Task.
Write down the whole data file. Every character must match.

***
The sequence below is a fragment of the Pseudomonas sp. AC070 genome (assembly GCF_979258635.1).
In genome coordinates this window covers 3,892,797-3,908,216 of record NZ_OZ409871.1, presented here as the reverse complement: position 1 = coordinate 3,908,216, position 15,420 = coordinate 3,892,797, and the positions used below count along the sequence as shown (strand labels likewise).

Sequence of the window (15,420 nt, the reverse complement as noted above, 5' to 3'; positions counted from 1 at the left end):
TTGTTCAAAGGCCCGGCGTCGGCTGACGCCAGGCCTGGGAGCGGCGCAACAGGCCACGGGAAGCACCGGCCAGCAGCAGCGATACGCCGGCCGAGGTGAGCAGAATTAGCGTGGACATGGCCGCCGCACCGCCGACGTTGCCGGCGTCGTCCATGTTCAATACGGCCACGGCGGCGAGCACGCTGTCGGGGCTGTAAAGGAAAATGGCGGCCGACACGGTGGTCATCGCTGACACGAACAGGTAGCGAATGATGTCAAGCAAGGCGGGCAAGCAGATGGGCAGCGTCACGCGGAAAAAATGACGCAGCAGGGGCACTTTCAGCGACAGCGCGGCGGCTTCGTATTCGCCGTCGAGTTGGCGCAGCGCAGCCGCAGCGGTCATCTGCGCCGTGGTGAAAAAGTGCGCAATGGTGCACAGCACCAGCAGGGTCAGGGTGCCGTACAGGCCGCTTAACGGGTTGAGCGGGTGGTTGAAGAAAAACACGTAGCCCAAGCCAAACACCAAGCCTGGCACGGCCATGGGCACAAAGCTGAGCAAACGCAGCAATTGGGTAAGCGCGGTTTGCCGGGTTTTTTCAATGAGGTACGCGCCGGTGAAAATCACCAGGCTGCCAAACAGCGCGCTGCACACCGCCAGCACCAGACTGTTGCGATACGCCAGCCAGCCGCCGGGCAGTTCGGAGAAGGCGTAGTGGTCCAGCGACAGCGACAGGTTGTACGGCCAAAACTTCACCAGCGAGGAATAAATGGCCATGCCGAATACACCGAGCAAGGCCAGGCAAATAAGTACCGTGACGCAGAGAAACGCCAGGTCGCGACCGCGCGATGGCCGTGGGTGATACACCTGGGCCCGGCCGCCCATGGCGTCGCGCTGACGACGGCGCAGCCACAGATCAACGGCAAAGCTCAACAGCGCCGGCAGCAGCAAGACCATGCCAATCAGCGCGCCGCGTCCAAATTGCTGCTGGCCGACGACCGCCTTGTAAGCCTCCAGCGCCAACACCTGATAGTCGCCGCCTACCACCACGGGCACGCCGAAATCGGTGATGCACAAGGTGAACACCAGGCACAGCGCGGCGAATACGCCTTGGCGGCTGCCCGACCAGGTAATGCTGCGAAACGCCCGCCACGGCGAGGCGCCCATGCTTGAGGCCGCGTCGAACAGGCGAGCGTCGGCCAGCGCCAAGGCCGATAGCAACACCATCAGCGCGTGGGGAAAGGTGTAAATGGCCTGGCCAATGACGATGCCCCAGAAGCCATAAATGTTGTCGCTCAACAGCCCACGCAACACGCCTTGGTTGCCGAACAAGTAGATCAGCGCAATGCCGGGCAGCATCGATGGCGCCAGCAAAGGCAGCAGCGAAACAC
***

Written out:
The sequence below is a fragment of the Pseudomonas sp. AC070 genome (assembly GCF_979258635.1).
In genome coordinates this window covers 3,892,797-3,908,216 of record NZ_OZ409871.1, presented here as the reverse complement: position 1 = coordinate 3,908,216, position 15,420 = coordinate 3,892,797, and the positions used below count along the sequence as shown (strand labels likewise).

Sequence of the window (15,420 nt, the reverse complement as noted above, 5' to 3'; positions counted from 1 at the left end):
TTGTTCAAAGGCCCGGCGTCGGCTGACGCCAGGCCTGGGAGCGGCGCAACAGGCCACGGGAAGCACCGGCCAGCAGCAGCGATACGCCGGCCGAGGTGAGCAGAATTAGCGTGGACATGGCCGCCGCACCGCCGACGTTGCCGGCGTCGTCCATGTTCAATACGGCCACGGCGGCGAGCACGCTGTCGGGGCTGTAAAGGAAAATGGCGGCCGACACGGTGGTCATCGCTGACACGAACAGGTAGCGAATGATGTCAAGCAAGGCGGGCAAGCAGATGGGCAGCGTCACGCGGAAAAAATGACGCAGCAGGGGCACTTTCAGCGACAGCGCGGCGGCTTCGTATTCGCCGTCGAGTTGGCGCAGCGCAGCCGCAGCGGTCATCTGCGCCGTGGTGAAAAAGTGCGCAATGGTGCACAGCACCAGCAGGGTCAGGGTGCCGTACAGGCCGCTTAACGGGTTGAGCGGGTGGTTGAAGAAAAACACGTAGCCCAAGCCAAACACCAAGCCTGGCACGGCCATGGGCACAAAGCTGAGCAAACGCAGCAATTGGGTAAGCGCGGTTTGCCGGGTTTTTTCAATGAGGTACGCGCCGGTGAAAATCACCAGGCTGCCAAACAGCGCGCTGCACACCGCCAGCACCAGACTGTTGCGATACGCCAGCCAGCCGCCGGGCAGTTCGGAGAAGGCGTAGTGGTCCAGCGACAGCGACAGGTTGTACGGCCAAAACTTCACCAGCGAGGAATAAATGGCCATGCCGAATACACCGAGCAAGGCCAGGCAAATAAGTACCGTGACGCAGAGAAACGCCAGGTCGCGACCGCGCGATGGCCGTGGGTGATACACCTGGGCCCGGCCGCCCATGGCGTCGCGCTGACGACGGCGCAGCCACAGATCAACGGCAAAGCTCAACAGCGCCGGCAGCAGCAAGACCATGCCAATCAGCGCGCCGCGTCCAAATTGCTGCTGGCCGACGACCGCCTTGTAAGCCTCCAGCGCCAACACCTGATAGTCGCCGCCTACCACCACGGGCACGCCGAAATCGGTGATGCACAAGGTGAACACCAGGCACAGCGCGGCGAATACGCCTTGGCGGCTGCCCGACCAGGTAATGCTGCGAAACGCCCGCCACGGCGAGGCGCCCATGCTTGAGGCCGCGTCGAACAGGCGAGCGTCGGCCAGCGCCAAGGCCGATAGCAACACCATCAGCGCGTGGGGAAAGGTGTAAATGGCCTGGCCAATGACGATGCCCCAGAAGCCATAAATGTTGTCGCTCAACAGCCCACGCAACACGCCTTGGTTGCCGAACAAGTAGATCAGCGCAATGCCGGGCAGCATCGATGGCGCCAGCAAAGGCAGCAGCGAAACAC